|The first excerpt represents the past or something you must release, and is drawn from Riders of the Purple Sage by Zane Grey:
silver-clinking step--and she heard it with thrilling new
emotions in which was a vague joy in her very fear of him. The
door opened, and she saw him, the old Lassiter, slow, easy,
gentle, cool, yet not exactly the same Lassiter. She rose, and
for a moment her eyes blurred and swam in tears.
"Are you--all--all right?" she asked, tremulously.
"Lassiter, I'll ride away with you. Hide me till danger is
past--till we are forgotten--then take me where you will. Your
people shall be my people, and your God my God!"
He kissed her hand with the quaint grace and courtesy that came
Riders of the Purple Sage
|The second excerpt represents the present or the deciding factor of the moment, and is drawn from An Old Maid by Honore de Balzac:
teeth, and the blond person of the old chevalier.
The only blemish was that this retired Adonis had nothing manly about
him; he seemed to be employing this toilet varnish to hide the ruins
occasioned by the military service of gallantry only. But we must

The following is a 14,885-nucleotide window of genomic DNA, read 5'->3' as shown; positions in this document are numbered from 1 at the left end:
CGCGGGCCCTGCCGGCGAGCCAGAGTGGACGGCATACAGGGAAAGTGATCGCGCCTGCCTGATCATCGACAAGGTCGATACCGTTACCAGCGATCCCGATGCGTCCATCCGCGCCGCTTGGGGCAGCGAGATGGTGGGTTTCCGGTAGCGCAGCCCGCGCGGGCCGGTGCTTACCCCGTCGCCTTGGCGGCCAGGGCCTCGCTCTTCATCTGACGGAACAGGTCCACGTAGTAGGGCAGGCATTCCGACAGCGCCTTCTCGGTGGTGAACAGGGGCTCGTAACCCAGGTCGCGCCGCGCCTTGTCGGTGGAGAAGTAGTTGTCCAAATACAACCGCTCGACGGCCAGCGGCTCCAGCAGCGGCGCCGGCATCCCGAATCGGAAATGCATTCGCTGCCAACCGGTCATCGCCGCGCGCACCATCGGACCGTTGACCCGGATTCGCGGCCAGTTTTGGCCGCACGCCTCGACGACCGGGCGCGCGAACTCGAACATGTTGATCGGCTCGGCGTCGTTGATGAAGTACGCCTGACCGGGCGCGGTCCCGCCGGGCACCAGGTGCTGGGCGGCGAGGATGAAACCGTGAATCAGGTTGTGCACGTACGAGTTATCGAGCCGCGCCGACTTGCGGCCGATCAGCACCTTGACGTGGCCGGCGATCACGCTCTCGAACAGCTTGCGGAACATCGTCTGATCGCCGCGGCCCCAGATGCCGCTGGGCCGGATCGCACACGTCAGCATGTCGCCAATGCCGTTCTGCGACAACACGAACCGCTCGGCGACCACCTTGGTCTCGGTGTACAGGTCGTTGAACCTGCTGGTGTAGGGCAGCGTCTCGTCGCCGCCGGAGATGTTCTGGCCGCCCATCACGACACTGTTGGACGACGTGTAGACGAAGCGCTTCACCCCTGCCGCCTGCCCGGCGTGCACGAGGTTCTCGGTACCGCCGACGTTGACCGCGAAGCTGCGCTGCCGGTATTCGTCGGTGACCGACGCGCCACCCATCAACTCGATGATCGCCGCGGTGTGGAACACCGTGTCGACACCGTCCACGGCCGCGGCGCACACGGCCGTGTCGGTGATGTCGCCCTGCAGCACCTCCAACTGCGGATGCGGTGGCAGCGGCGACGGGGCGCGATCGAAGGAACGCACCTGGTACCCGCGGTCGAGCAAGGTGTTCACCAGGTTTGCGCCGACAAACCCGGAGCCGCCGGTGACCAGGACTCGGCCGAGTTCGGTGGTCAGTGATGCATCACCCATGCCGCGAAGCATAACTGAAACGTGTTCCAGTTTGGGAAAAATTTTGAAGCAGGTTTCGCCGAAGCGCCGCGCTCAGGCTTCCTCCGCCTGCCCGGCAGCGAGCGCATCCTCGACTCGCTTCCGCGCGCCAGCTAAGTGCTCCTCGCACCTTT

hasten to add that his voice produced what might be called an
antithesis to his blond delicacy. Unless you adopted the opinion of
certain observers of the human heart, and thought that the chevalier
had the voice of his nose, his organ of speech would have amazed you
by its full and redundant sound. Without possessing the volume of
classical bass voices, the tone of it was pleasing from a slightly
muffled quality like that of an English bugle, which is firm and
|The third excerpt represents the future or something you must embrace, and is drawn from A Heap O' Livin' by Edgar A. Guest:
Doesn't keep all his praise for the brother
Whose glory is publicly hailed;
And pass by the weak and the humble
As though they were not of his clay;
A man doesn't ceaselessly grumble
When things are not going his way.
A man looks on woman as tender
And gentle, and stands at her side
At all times to guard and defend her,
And never to scorn or deride.
A man looks on life as a mission.
A Heap O' Livin'